You’ve heard the complaint before: “If God is all-powerful, then why did he allow this terrible thing to happen?” It’s a reasonable question, especially since the Bible is full of stories of God rushing in to save the Israelites from certain destruction. If God did it for them, why not for us?
But the real head-scratcher is the seemingly random catastrophe. It’s when we’re hit out of the blue with some terrible event: the death of a child, an earthquake, a flood, a tornado, or a devastating fire — all “acts of God,” or so the insurance industry would have us believe. The more random the event, the more God is suspect.
Such events make God look like a mean drunk. The human family knows that when he gets angry, all hell’s gonna break loose. Religion, then, becomes a coping mechanism. If I beat myself up, maybe God won’t hurt me. If I stand really still and not look him in the eye, maybe he’ll leave me alone and pick on someone else. Keeping the peace becomes paramount, because you never know when the pots and pans are going to start flying, so you make long lists of rules, hoping to keep the devil at bay.
Doesn’t this approach strike you as the reasoning of a child? How can truth be born out of trauma? How can peace be had by holding your breath? Such a God is a monster, a “feckless thug,” as Martin Sheen called him in The West Wing, an arrogant, uncaring despot who makes bets with Satan on just how far his servant Lot can be pushed before his spirit breaks. Who could love that? Fear him, yes. But love? You would have to hate yourself first, then maybe.
Science changed all that. Science was the rebellious teenager who stood up to his abusive father and then left home, vowing never to return. It was humanity’s first step towards adulthood. And as with all rebellious children, we went out of our way to be the opposite of our parents. God was thrown out with the bathwater — and everything that looked or sounded like God, especially the Bible.
In denying an “all-powerful” God, we set about discovering our own power, and the more we found it, the less we needed miracles to fix our problems. Science became the “miracle,” and the better we got at it, the more miraculous it seemed. But the power went to our heads, and before anyone realized it, we BECAME our abusive father, and like him we discovered that the more randomly we used our newfound knowledge, the more powerful we felt, the more GODLIKE we felt.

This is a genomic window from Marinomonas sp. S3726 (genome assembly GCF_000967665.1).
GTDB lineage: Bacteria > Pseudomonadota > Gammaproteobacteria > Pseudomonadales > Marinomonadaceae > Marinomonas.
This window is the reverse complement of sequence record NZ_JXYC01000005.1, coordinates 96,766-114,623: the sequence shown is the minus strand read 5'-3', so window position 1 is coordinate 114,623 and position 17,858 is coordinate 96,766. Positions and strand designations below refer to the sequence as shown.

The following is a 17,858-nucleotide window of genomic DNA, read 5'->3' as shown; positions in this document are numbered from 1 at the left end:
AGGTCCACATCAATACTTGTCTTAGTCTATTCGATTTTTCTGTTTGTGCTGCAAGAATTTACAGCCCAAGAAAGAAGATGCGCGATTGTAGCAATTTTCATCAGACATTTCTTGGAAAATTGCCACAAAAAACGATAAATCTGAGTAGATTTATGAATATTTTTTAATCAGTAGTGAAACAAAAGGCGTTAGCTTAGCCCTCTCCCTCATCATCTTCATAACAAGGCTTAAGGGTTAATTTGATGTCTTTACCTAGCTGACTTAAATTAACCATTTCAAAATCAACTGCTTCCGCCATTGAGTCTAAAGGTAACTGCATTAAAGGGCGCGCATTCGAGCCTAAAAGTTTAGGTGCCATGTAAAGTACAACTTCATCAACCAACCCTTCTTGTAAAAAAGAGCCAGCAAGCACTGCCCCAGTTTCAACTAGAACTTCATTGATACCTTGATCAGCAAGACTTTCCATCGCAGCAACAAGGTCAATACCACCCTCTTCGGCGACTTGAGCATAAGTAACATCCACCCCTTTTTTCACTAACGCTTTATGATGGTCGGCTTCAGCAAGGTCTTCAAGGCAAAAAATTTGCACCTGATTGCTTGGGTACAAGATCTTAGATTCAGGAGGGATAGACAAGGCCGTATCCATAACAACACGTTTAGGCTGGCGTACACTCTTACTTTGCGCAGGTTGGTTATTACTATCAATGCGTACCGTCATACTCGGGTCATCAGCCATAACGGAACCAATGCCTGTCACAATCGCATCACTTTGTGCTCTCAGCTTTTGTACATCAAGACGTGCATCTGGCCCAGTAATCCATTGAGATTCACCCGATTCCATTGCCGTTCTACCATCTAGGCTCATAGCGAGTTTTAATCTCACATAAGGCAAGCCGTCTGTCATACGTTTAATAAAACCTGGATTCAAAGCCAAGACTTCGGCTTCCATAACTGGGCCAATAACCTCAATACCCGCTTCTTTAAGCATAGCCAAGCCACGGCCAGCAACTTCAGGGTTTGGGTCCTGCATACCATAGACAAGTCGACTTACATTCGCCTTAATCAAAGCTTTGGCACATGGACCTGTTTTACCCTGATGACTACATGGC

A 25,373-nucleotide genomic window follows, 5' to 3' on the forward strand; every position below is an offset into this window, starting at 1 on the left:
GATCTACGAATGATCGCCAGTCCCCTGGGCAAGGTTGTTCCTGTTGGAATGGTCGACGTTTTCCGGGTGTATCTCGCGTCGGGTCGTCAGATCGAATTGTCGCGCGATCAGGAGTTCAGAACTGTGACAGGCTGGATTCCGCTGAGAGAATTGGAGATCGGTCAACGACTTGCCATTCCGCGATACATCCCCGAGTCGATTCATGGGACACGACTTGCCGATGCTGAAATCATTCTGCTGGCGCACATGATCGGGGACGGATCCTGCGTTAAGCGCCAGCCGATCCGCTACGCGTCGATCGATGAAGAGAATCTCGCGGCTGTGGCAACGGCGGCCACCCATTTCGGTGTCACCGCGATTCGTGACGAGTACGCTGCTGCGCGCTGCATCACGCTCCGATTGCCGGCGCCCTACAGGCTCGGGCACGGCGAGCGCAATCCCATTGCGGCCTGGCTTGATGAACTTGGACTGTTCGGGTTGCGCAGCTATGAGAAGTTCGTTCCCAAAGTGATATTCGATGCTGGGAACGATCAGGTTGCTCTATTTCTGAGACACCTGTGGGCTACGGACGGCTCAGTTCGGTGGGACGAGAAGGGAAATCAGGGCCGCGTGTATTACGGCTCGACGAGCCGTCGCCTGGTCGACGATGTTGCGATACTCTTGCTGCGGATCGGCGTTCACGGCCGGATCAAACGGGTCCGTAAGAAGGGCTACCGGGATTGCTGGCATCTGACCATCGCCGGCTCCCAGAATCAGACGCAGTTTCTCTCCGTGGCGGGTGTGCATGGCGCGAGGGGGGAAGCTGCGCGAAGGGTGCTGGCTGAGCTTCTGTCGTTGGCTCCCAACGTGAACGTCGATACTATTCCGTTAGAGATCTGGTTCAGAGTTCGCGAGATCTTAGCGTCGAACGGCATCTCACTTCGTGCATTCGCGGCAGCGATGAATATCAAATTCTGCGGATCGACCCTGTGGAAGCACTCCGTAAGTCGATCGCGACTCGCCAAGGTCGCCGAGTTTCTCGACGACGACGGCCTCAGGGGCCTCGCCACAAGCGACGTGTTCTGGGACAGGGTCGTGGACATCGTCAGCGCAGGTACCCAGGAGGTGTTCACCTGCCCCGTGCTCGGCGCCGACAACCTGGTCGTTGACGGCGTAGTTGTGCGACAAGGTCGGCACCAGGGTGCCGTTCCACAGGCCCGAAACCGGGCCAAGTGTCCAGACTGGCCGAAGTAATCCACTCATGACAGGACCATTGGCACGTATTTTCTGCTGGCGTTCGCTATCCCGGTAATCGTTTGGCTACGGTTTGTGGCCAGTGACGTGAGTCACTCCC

Our random use of scientific knowledge became epitomized in the saying, “If it can be done, it should be done.” And since we were all-powerful, if any negative consequences should arise, we would fix them. That’s how powerful we are. Knowledge is power, and it had made us drunk. The world was just going to have to conform to our designs, not God’s. As long as we kept calling God “nature,” the more we felt justified in competing with him. But this was still the same ol’ thinking, the thinking of a child. We were still in the same paradigm, only now WE were God, and all of the nonsense we had ascribed to him we started believing about ourselves.
But science has revealed one life-altering fact: the universe runs itself according to certain laws, laws that even the universe itself cannot break. The order that we sought when we turned our backs on our supposed capriciousness of God has revealed itself in greater and greater detail. Everywhere we look, we see that matter, energy systems and natural processes are embedded with an ordered intelligence. It’s almost as if matter itself were intelligence made visible. And, it’s all connected. The notion that we can do whatever we want is slowly being unmasked as the “gimme” mentality of a 2 year old. Now we know that when we pluck a single string in the web of life, the whole thing vibrates.
Our understanding of God is changing.
Instead of living like serfs outside the castle walls, our relationship with this “new” God is more like growing up in a family business. Mom and Dad are the boss, but it’s the business that’s the important thing, not their egos. As children and heirs, we are constantly being groomed for success, not servitude. The more we learn the ropes, the more responsibility we can take on. And with greater responsibility comes greater opportunities for self-expression. As we grow, the business grows, and as the business grows, we grow. It’s a living system, and we are integral to it.
It’s through self-expression that we discover the truth about ourselves — the truth within ourselves. Only by letting it out can we tell what it is. As long as we keep ourselves separate from the intelligence inherent in the cosmos and in nature, as long as we behave as though we have to dodge the bullets of an angry God, and as long as we see the random events in our lives as the diddling of a bored, “all-powerful,” divine dictator, we will never feel free enough to bring that which is within us out into the world.
And that which is within us can save us, because that which is within us is infinitely wise.